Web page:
Blue Eagle

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NRA Blue Eagle

The Blue Eagle was a symbol used in the United States by companies to show compliance with the National Industrial Recovery Act. It was proclaimed the symbol of industrial recovery on July 20, 1933 by Hugh S. Johnson, the head of the National Recovery Administration.[1][2][3]

Many sources credit advertising art director Charles T. Coiner with the design.[4][5][6][7] According to a few sources, however, it was sketched by Johnson, based on an idea utilized by the War Industries Board during World War I.[1][3] The eagle holds a gear, symbolizing industry, in its right talon, and bolts of lightning in its left talon, symbolizing power.[8]

Blue Eagle with NRA code

All companies that accepted President Franklin D. Roosevelt's Re-employment Agreement or a special Code of Fair Competition were permitted to display a poster showing the Blue Eagle together with the announcement, "NRA Member. We Do Our Part."[1][2][3] Consumers were exhorted to buy products and services only from companies displaying the Blue Eagle banner.[1][3] According to Johnson,

"When every American housewife understands that the Blue Eagle on everything that she permits into her home is a symbol of its restoration to security, may God have mercy on the man or group of men who attempt to trifle with this bird."[9]

On September 5, 1935, following the invalidation of the compulsory code system, the emblem was abolished and its future use as a symbol was prohibited.

In Philadelphia, Pennsylvania in 1933, DeBenneville "Bert" Bell formed a new National Football League franchise to replace the defunct Frankford Yellow Jackets, naming this team the Eagles in recognition of the NRA (a name the team retains to the present).[10][11]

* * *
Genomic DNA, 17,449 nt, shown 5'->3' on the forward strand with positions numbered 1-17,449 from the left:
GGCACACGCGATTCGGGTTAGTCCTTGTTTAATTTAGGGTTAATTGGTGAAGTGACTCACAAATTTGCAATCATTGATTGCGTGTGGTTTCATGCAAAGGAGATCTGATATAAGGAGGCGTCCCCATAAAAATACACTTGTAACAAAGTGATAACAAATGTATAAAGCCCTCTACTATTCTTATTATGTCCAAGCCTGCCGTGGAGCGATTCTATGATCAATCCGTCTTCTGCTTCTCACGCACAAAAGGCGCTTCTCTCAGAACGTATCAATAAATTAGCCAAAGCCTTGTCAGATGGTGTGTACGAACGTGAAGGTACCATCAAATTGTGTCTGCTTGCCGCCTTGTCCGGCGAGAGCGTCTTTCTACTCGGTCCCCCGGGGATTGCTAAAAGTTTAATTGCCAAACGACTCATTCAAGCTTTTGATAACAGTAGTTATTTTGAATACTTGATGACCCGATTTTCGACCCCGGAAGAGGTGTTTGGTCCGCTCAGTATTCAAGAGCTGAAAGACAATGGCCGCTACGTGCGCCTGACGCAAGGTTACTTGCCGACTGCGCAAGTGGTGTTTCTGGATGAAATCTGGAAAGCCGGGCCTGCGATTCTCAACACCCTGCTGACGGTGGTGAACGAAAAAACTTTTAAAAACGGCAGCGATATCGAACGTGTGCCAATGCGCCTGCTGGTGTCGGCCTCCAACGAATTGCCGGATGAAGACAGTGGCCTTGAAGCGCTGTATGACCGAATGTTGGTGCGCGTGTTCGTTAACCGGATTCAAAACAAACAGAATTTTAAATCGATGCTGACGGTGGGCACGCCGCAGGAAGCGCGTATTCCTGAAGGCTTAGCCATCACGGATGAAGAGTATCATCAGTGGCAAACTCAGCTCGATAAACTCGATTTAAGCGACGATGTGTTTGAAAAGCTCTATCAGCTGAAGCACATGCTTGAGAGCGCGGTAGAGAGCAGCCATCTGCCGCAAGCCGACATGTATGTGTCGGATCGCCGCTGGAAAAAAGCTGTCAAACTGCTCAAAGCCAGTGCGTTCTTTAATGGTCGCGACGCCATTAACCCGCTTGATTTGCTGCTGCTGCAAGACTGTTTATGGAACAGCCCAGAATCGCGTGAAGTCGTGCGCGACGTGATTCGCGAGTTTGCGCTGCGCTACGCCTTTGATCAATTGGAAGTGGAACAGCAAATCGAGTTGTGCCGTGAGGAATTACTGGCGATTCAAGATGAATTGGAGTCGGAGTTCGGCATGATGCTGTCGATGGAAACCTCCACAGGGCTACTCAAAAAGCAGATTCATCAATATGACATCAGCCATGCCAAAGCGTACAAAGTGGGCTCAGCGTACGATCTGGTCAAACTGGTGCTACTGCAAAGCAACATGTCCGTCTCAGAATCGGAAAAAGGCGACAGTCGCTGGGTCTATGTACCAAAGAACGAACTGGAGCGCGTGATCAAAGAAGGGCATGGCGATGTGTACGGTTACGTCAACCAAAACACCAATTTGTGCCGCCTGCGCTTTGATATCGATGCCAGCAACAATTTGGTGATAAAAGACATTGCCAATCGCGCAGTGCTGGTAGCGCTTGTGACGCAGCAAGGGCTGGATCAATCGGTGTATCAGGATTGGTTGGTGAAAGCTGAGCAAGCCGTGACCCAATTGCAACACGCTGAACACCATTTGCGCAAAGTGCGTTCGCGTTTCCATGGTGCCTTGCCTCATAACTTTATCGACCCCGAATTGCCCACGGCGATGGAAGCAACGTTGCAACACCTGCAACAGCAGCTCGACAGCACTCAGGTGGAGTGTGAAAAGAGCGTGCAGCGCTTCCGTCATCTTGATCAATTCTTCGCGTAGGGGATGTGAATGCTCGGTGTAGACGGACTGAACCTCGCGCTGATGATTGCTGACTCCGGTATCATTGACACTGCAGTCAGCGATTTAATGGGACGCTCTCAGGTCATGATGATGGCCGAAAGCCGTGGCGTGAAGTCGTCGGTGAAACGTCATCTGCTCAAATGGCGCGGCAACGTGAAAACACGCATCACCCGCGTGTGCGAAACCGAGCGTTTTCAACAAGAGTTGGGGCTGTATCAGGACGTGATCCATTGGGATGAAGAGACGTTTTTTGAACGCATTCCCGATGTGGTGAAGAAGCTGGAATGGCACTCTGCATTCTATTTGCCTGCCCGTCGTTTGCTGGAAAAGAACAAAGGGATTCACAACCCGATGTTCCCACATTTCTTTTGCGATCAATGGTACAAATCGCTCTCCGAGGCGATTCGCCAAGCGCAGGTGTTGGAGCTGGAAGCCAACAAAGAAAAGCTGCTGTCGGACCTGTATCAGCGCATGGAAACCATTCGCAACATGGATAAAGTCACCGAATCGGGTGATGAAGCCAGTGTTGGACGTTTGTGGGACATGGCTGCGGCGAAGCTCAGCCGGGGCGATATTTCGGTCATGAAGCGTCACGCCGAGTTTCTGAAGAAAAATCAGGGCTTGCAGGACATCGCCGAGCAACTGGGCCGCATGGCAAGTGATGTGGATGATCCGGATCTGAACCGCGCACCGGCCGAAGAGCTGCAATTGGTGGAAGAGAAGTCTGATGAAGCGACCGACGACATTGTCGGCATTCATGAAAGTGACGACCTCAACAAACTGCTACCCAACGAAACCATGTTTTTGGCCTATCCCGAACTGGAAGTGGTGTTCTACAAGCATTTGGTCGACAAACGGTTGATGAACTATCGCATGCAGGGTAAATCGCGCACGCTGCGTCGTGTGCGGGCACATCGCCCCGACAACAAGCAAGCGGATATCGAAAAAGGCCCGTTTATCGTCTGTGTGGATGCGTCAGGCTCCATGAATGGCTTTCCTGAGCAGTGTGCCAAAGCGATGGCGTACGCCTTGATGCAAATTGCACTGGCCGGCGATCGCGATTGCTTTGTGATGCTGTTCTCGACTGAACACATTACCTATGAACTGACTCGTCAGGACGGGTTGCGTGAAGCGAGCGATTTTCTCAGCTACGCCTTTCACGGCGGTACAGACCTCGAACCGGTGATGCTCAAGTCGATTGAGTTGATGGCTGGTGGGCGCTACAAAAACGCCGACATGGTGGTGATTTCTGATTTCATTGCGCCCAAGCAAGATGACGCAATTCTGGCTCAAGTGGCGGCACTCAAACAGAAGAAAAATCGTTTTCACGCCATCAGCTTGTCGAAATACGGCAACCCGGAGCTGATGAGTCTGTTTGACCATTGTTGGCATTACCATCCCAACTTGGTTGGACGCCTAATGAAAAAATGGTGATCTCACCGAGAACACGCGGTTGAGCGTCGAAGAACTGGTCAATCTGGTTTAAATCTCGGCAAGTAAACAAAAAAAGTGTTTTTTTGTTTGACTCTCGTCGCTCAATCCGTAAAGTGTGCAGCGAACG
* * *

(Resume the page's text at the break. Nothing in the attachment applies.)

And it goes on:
References[edit]

  1. ^ a b c d Schlesinger, Jr., Arthur M. The Age of Roosevelt, Vol. 2: The Coming of the New Deal. Paperback ed. New York: Mariner Books, 2003. (Originally published 1958.) ISBN 0-618-34086-6
  2. ^ a b Johnson, Hugh S. The Blue Eagle From Egg to Earth. New York: Doubleday, Doran & Company, 1935.
  3. ^ a b c d Himmelberg, Robert. The Origins of the National Recovery Administration. 2d paperback ed. New York: Fordham University Press, 1993. ISBN 0-8232-1541-5
  4. ^ "Charles T. Coiner, 91, Ex-Art Chief at Ayer". The New York Times. August 16, 1989. 
  5. ^ Julia Cass (August 14, 1989). "Charles T. Coiner, 91, Painter And Noted Advertising Designer". Philadelphia Inquirer. 
  6. ^ "Charles T. Coiner". James A. Michener Art Museum. Retrieved January 23, 2012. 
  7. ^ "Charles Coiner Papers". Syracuse University Library. Retrieved January 23, 2012. 
  8. ^ Krugner, Dorothy (January 15, 2009). "NRA buttons (from the National Button Society, USA)". Bead&Button. Kalmbach Publishing. Retrieved March 6, 2010. 
  9. ^ Hamby, Alonzo L. For the Survival of Democracy. New York: Simon and Schuster, 1994, p. 164
  10. ^ Bardhan-Quallen, Sudipta. Franklin Delano Roosevelt: A National Hero. New York: Sterling Publishing Company, 2007. ISBN 1-4027-3545-6
  11. ^ Watkins, T.H. The Hungry Years: A Narrative History of the Great Depression in America. New York: Macmillan, 2000. ISBN 0-8050-6506-7